By Becky Feola
NABBW’s Associate for Assisted Living and Caregiving

 

Becky-Feola-Headshot_400x600-200x300The first week in January is always full of surprises. More often than usual, my office phone rings with calls from family members who spent time visiting with their aging loved one and now are feeling remorse about not living closer or being able to devote more time to their senior.

Sometimes, a great deal of guilt has been placed on their shoulders and they need help understanding what more they can do.

Many of these situations are warranted, but other times, I see caregivers who are close to driving themselves crazy with the idea that they must do everything possible to meet every need, desire or demand of their loved one.

One thing I’ve quickly realized over the years is that the level of anxiety both the caregiver and the care recipient experiences with the challenges of aging and caregiving stems directly over their perspective of life in general and the situation at hand.

I’d like to share two perfect examples of what I mean.

Client One has spent most of her 80 years either in an institution or a nursing home. Why? Because she was born with cerebral palsy and the family didn’t feel capable of caring for her.

She has never had money or owned more that the clothes in her closet and a few photos of deceased family members that sit on her bedside table. However, during my visits with her, she is always telling me how lucky she’s been to have people looking after her and making sure she felt loved.

Whenever a caregiver does the least little thing for her, she thanks them and she means it. If I take her a plant or some candy, she is beside herself with emotion. Client One has faced a level of adversity I hope I never see in my lifetime, but she greets each day with a smile and gratitude.

Client Two is the complete opposite. She comes from an affluent family and has been healthy and active her entire life. Now that she’s aging and needing some assistance, she’s angry over how unfair growing old is.

It has been decided that it would be in her best interest to move to a community where she’s around others and if she ever needed help with anything, there are caregivers there who would be happy to provide assistance.

The problem? Client Two’s daughter called and said that her mother could not possibly live in an environment where they can’t guarantee that the kitchen will only serve organic food. She is refusing to move and accusing her daughter of not loving her and that asking her to compromise on this issue is abuse. The daughter is adamant that I find such a community because her mother will not settle for less.Feola concerned daughter

If these examples don’t demonstrate how it’s all about perspective, then I don’t know what does.

  • How can caregivers know if they are reacting appropriately to their loved one’s requests and wishes?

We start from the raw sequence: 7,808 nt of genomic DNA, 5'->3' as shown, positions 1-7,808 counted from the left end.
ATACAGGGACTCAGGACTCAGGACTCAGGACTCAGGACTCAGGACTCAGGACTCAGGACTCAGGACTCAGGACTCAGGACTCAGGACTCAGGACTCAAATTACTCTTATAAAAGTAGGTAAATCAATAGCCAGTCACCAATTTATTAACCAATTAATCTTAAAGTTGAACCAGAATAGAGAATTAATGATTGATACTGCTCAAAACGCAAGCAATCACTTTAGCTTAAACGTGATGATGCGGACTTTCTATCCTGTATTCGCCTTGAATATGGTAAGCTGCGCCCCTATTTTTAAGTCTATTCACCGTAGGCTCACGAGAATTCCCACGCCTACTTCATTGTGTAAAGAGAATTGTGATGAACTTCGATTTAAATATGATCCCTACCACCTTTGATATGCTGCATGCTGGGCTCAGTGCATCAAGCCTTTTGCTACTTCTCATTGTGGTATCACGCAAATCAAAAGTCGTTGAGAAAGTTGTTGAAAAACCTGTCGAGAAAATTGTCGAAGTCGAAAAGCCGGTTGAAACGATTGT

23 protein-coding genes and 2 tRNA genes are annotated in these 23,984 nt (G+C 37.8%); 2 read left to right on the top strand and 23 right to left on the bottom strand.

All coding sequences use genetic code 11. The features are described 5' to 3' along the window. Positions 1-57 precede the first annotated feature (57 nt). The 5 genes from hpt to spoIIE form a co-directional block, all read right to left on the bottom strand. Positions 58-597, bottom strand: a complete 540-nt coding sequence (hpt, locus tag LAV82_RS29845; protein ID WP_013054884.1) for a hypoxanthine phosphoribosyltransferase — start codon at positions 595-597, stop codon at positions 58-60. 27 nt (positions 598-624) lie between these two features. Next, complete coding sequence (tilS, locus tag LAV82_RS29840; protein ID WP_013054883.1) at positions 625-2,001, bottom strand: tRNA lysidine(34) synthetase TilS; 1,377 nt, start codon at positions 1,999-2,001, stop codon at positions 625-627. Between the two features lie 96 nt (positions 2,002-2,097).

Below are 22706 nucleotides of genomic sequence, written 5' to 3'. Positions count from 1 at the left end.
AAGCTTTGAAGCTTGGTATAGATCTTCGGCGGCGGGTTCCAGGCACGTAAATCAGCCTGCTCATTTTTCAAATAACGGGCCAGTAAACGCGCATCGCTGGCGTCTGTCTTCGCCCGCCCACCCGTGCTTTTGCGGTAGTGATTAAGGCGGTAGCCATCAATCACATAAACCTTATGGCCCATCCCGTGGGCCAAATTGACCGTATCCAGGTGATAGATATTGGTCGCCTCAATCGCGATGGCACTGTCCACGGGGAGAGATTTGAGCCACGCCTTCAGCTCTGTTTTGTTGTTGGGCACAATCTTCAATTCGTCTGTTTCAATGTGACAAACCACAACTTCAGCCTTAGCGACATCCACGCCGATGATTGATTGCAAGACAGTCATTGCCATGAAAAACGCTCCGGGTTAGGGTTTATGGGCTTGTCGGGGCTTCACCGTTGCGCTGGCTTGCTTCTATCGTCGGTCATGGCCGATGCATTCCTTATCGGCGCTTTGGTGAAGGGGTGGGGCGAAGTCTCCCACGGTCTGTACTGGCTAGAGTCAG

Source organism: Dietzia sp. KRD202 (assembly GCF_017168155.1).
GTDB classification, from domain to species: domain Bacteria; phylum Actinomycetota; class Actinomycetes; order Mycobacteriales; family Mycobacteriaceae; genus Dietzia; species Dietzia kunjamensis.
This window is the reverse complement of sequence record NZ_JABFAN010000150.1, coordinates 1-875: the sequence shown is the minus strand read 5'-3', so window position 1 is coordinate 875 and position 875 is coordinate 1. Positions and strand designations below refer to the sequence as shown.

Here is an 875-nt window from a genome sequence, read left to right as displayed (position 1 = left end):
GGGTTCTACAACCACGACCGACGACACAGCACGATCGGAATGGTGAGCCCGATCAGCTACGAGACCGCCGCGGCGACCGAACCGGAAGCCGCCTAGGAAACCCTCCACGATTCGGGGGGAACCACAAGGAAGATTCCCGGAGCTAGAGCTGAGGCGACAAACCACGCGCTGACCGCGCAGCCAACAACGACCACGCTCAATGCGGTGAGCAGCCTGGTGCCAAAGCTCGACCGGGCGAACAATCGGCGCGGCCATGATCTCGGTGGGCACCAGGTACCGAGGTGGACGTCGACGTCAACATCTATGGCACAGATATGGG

• How can they avoid falling into the trap of trying desperately to meet wants versus needs?

First, there is a distinct difference between a want and a need. A want is a thing, an action or a situation that a person would prefer to make their life more pleasurable while a need is a necessity live and to make sure they are safe, sound and cared for.

Second, it’s completely acceptable to want to make your loved one happy by making reasonable efforts to provide them with what they desire.

But, it’s equally acceptable to understand that sometimes there might need to be a compromise or that sometimes a want cannot be met at all.

So as a caregiver, if you find yourself feeling as though you can’t do enough, it would be worth it to assess the situation and what you are being asked to accomplish.

  • If the request is not met, will your loved one’s safety, health or well-being be negatively affected?
  • Is the request necessary for a reasonable quality of life or is it simply an enhancement?
  • Can the request be sensibly met?

Once you’ve answered these questions, you can determine if this is a want or a need. Then you can decide if you will be able to reasonably meet the request or not.

Becky Feola is the founder of Assisted Living Advantage, located in Phoenix, Arizona. She started her company in 2009, after working for four years as director of the non-profit NJF Center for Caregivers, Inc. Becky has personally been through the process of relocating a loved one to assisted living – more than once. 

Her passion for assisting others in locating care facilities for their loved ones comes after eleven years of providing care for her ailing husband and then realizing it was time for assisted living. After her husband was diagnosed with Huntington’s disease, she became his primary caregiver. She immersed herself in research, learning all that she could concerning the disease, the legalities of being an informal caregiver and guardian, the insurance companies, social services, and the legal system.

She has personally seen how difficult it can be to find the perfect care facility without the assistance of someone who understands issues such as licensing, levels of care, and appropriate pricing. Becky views herself as a “matchmaker” and is determined to create the perfect match where your loved one will move one time only to a new home where they will thrive as much as possible during their remainder years. She puts her understanding, vast knowledge of the Phoenix area and her exacting standards to work for her families, with excellent results.